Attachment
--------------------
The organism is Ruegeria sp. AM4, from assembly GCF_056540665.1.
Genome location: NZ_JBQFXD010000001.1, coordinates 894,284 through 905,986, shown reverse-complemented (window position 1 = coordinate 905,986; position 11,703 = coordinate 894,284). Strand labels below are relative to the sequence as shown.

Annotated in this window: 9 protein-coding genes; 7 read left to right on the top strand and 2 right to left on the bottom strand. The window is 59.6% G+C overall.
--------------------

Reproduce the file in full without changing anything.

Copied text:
The organism is Ruegeria sp. AM4, from assembly GCF_056540665.1.
Genome location: NZ_JBQFXD010000001.1, coordinates 894,284 through 905,986, shown reverse-complemented (window position 1 = coordinate 905,986; position 11,703 = coordinate 894,284). Strand labels below are relative to the sequence as shown.

Annotated in this window: 9 protein-coding genes; 7 read left to right on the top strand and 2 right to left on the bottom strand. The window is 59.6% G+C overall.